I had thought last year we had proven that the EV1-B controller was defective and went back last month to try to disassemble and test the controller. We repeated our original investigation, with SEAT and BRAKE switches bypassed and KEY, FWD, and ACCEL switches appropriately set there was no contactor activation. Looking more carefully at the documentation, I realized that I had not considered STATIC RETURN TO OFF and PULSE MONITOR TRIP requirements, and could no longer conclude I had proven the controller defective. I was confused as the exact process (see confusing manual excerpts below). Because I was not up to speed on these requirements, we called it a day and I came home to study documentation and try to figure out a way forward. An initial successful outcome would be sending power to the motors in forward or reverse in START ACCELERATION mode.

From the manuals:

The control circuit is energized by closing the Key switch, Seat switch, and moving the Forward or Reverse lever to either position and then depressing the accelerator, thus closing the Start switch. This applies power to the control card and, if the ”static return to OFF” requirement and the pulse monitor trip requirement are satisfied, turns on the PMT driver, which will close the selected directional contactor, completing the circuit to the traction motor. The directional contactor is controlled by the directional switch.
· STATIC RETURN TO OFF — this built-in feature of the control requires the operator to return the directional lever to NEUTRAL anytime he leaves the vehicle and returns. If the Seat switch or Key switch is opened, the control will shut off and cannot be restarted until the Directional switch is returned to NEUTRAL. A time delay (0.5 seconds) is built into the Seat switch input to allow momentary opening of the Seat switch. This same delay requires the Directional switch not be closed until both the Key switch and the Seat switch have been closed for 0.5 seconds.
· PULSE MONITOR TRIP — this function contains three features: The look ahead, the look again, and the automatic look again reset.
If 1 REC (the main SCR) is shorted or lA is welded. PMT will look ahead and prevent F or R from closing if either condition exists.
If 1 REC fails to commutate, or if lA power tips remain closed when they should be open, the control will open F or R contactor. PMT will then look again by testing for a fault and, if none, reclose F or R. If the fault still exists, the F or R will reopen and remain open.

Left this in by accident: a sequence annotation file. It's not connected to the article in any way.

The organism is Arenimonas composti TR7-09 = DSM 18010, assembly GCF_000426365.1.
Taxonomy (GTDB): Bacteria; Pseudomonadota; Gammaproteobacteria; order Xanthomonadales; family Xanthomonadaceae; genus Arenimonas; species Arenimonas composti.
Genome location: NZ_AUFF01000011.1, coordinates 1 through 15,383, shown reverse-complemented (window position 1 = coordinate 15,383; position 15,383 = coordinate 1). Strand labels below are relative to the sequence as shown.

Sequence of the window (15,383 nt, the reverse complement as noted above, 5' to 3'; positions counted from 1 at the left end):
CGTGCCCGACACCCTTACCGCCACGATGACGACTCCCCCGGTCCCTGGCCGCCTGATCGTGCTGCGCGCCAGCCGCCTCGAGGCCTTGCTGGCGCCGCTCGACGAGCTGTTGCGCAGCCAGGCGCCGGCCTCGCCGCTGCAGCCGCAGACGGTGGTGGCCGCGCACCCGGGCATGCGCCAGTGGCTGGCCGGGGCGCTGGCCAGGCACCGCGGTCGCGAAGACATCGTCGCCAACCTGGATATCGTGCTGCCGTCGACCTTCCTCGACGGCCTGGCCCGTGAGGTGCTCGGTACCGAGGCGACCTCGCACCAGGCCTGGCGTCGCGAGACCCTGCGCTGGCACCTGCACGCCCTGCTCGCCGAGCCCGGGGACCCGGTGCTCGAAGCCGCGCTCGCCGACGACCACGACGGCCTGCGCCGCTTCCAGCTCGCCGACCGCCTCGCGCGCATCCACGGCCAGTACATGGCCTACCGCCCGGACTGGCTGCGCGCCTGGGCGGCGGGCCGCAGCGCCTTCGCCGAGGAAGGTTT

If lA closes before a second commutation failure, the look again counter will automatically reset. This eliminates the inconvenience of resetting the PMT with the key switch if the tripping is due to random noise.
When the PMT circuit prevents F or R from closing, the PMT circuit can be reset only by opening the Key switch.

I have uploaded various relevant files from various sources to my web domain in directory where they can be viewed or downloaded:

EV-1 Spec1.jpeg 1st page original EV-1 controller spec sheet
EV-1 Spec2.jpeg 2nd page original EV-1 controller spec sheet
EV1.pdf EV-1B Troubleshooting Manual & Parts Lists
EV1WireDiagram2.docx EV-1B Wiring Diagram as Word Document
EV1WireDiagram2pdf.pdf EV-1B Wiring Diagram as PDF Document
EV1closeup0485.JPG EV-1B close-up view
EV1fullview0483.JPG EV-1B full view
carfront0491.JPG front view car chassis
carside0490.JPG side view car chassis
ev1maint1.pdf GE EV-1 Troubleshooting/Repair Manual part 1
ev1maint2.pdf GE EV-1 Troubleshooting/Repair Manual part 2
ge_ev1_rs_notes.pdf Roger Stockton’s EV-1 SCR DC Motor Notes
ge_ev1_rs_notes.docx Roger Stockton’s EV-1 SCR Notes (edited)

Before our next trip to Ludlow to further evaluate the EV1-B, I have some questions:

Is there anyone familiar with the GE EV1-B controller willing to talk to me on the phone and/or correspond by email and/or make a visit to see the car to render technical assistance? All reasonable expenses would be covered. Also Facetime video call assistance is an option.

Is there a way satisfy/bypass/eliminate the PMT requirement to rule that out as a problem? I have trouble figuring how to understand its function.

If we prove a failure of the EV1-B controller does anyone have experience working on this unit?

If demonstrated defective, are there repair options available sufficiently local to Ludlow Massachusetts that can visit the site or are there sites we can bring or ship the EV1-B controller? A typical forklift repair technician may simply want to replace the EV1-B unit and not troubleshoot faults inside the unit.

Is there a source for spare parts/technical support for the EV1-B controller if we get inside the box?

Thanks in advance for help, if fortunate to succeed there will be a YouTube video of a successful outcome. This email will be cross posted at and

Paul Traceski

I hope you read this even though it is an old thread , but I blew up your controller picture to see if I could check the wiring connections and....

...your 1A contactor is welded.

It's the large relay/contactor in the bottom right of the picture.

The controller will not close a directional contactor until it sees that thing open.( It's failing the "Look Ahead Test")

· Registered
99 Posts
Many fork trucks run 50/50 forward/reverse so I don't think there is functional difference. I'd relabel the switch and try it. Rewire if necessary.


The EV1 card doesn't even monitor which direction you are going.
Direction control is done externally , all the EV1 does is turn on a driver (labeled "PMTD") that allows the direction contactors to close.

You have full speed in both directions.
( Something you need to remember when backing up )